Spuul, a new video streaming site and Singapore-based startup, has officially launched. The site specializes in Indian film, bringing Bollywood and other titles to viewers’ browsers, using a tripartite subscription plan that offers free films, some all-you can-eat content for $4.99 per month, and premium movies rentable on a single viewing video-on-demand basis.
According to Spuul Chief Product Officer Michael Smith, the three-pronged approach is designed to help the startup put as much content in front of as many viewers as possible. “Largely these pricing models are experimental,” he said in an interview. “We were trying to price things knowing what people pay to go to the theater in India, along with VOD prices around the world, to make it easy and accessible for people regardless of bandwidth concerns to watch no matter where they are.”
In keeping with that strategy, Smith expects that between 50 and 70 percent of Spuul’s content is and will continue to be free, since the site’s first goal is to make available high-quality Indian video media to viewers globally. Then another chunk of films will be available to premium subscribers who pay $4.99 per month, and finally a tier of what Smith calls “super-premium” content, including films just out of theaters, will be sold on a VOD basis, for $0.99 per rental. Keeping in mind that much of their audience won’t necessarily be in areas with the best internet connectivity, Smit says Spuul has created a sophisticated algorithm that detects things like available bandwidth, device type and screen sizes, and delivers content accordingly.
“Because we offer mobile capability, and we offer desktop, and we’re going to be working on connected TVs, we basically span from very low-end capacity all the way up to a rendition that’s just under HD quality,” he told us. The iOS apps are in the works, according to Smith, with a tentative release date coming up sometime in the next few weeks, and Spuul is already working with the developer kits put out by smart TV and streaming set-top device manufacturers, including Roku and Samsung. The ultimate goal is to make sure Spuul is available wherever people want to watch it.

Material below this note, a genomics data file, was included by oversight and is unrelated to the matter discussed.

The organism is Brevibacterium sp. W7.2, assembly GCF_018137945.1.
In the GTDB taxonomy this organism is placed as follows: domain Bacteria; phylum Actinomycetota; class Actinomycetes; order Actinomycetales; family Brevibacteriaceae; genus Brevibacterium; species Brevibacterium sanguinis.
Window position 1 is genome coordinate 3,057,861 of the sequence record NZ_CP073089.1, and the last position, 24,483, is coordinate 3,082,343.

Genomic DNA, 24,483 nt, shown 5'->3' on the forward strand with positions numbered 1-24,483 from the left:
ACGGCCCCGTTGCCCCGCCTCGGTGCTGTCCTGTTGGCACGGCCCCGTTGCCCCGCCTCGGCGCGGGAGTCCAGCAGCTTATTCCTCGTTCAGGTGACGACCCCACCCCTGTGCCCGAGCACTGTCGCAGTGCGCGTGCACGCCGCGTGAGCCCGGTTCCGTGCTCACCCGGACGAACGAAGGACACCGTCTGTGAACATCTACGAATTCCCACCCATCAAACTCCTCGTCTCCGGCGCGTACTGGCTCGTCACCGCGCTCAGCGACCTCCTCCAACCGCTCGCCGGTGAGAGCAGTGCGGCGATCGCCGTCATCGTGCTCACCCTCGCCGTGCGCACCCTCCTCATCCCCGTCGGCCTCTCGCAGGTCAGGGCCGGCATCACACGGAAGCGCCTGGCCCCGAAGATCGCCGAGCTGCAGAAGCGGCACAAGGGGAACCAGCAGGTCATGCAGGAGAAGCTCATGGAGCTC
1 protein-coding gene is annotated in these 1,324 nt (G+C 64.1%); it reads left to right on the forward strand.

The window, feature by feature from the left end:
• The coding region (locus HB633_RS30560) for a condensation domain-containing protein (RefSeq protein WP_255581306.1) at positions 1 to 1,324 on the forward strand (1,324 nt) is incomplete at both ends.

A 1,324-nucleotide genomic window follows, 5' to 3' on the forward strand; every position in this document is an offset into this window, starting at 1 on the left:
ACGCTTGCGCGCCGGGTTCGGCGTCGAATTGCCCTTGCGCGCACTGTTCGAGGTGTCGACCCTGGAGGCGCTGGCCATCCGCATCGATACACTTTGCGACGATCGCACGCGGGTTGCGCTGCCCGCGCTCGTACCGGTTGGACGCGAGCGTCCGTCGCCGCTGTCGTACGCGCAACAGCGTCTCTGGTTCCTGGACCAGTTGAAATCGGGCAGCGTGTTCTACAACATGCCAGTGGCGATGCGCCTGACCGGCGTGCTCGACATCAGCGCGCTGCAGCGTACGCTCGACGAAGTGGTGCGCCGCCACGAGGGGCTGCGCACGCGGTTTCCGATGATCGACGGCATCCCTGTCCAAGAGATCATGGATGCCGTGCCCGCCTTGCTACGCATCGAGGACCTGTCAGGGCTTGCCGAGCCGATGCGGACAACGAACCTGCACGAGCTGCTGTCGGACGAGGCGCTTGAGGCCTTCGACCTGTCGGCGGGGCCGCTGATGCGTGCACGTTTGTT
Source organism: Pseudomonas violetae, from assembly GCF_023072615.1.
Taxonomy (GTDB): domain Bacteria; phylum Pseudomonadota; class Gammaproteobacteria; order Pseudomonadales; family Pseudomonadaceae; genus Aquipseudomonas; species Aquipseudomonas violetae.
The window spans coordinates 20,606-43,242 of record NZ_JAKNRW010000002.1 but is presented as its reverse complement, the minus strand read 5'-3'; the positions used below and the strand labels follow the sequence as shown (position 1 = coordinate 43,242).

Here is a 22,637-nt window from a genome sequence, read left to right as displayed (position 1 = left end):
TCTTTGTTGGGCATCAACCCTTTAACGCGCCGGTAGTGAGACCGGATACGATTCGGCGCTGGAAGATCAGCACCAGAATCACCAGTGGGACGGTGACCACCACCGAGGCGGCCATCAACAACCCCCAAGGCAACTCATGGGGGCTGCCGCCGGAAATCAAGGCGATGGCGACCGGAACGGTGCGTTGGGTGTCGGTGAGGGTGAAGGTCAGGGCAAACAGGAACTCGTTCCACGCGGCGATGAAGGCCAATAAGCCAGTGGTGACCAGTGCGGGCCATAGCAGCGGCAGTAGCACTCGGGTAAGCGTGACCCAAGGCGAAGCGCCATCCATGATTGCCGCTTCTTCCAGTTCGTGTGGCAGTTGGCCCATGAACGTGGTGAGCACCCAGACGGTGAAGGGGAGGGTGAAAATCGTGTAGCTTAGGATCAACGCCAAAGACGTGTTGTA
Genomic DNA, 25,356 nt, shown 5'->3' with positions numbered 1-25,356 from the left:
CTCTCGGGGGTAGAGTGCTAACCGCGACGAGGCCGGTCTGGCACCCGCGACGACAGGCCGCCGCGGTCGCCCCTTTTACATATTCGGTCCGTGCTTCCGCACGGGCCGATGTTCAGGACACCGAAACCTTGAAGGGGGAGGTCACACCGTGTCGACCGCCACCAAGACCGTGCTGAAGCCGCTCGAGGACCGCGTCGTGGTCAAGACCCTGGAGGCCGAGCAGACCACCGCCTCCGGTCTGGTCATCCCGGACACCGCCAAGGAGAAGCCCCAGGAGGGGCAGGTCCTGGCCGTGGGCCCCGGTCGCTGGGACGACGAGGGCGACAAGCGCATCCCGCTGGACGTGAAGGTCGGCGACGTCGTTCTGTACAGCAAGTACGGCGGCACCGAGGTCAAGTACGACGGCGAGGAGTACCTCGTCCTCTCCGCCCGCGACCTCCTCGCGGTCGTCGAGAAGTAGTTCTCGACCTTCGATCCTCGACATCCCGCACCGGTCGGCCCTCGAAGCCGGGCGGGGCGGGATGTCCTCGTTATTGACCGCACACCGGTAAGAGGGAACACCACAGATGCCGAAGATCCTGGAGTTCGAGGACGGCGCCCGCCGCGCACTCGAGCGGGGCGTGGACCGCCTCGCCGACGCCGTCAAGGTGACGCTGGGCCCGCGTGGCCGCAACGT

Spuul is also trying to appeal to the widest possible audience by launching internationally right out of the gate, rather than opting for a staged geographic roll-out like Netflix. To achieve this, they’ve made different content available to users depending on their location. So, while some content might not be available to viewers in Canada, for instance, based on the licensing requirements of movie publishers and studios, plenty of other stuff still will.
When asked about whether Spuul is worried about potential competitors like Netflix deciding to bolster their niche market content offerings, and maybe becoming more attractive to fans of Indian movies that way, Smith pointed to Spuul’s unique pricing model as a key competitive differentiator. “The difference would be that with Netflix you have to agree to a subscription, by taking out your credit card and agreeing to be re-charged,” he said. By contrast, users have a greater degree of flexibility with Spuul in terms of what and how much they want to pay.
It’s also not very likely that Netflix, or something like Hulu Plus, which is maybe more similar to Spuul in terms of its pricing model, will ever target niche programming in as complete a way. Spuul isn’t the only one realizing that serving specific types of video viewers could be a lucrative way of making a name in streaming video; Drama Fever recently launched to deliver a similar service for fans of the super-popular Korean Drama genre.
Spuul’s model is young and untested, but it’s offering content dedicated fans around the world are highly motivated to see, and would have trouble viewing elsewhere. There’s always piracy to compete with too, but Smith is right to say that that’s inevitable in the space where Spuul operates. He hopes convenience, unique pricing and multi-platform support will help Spuul become the legitimate go-to online source for Indian movie fans.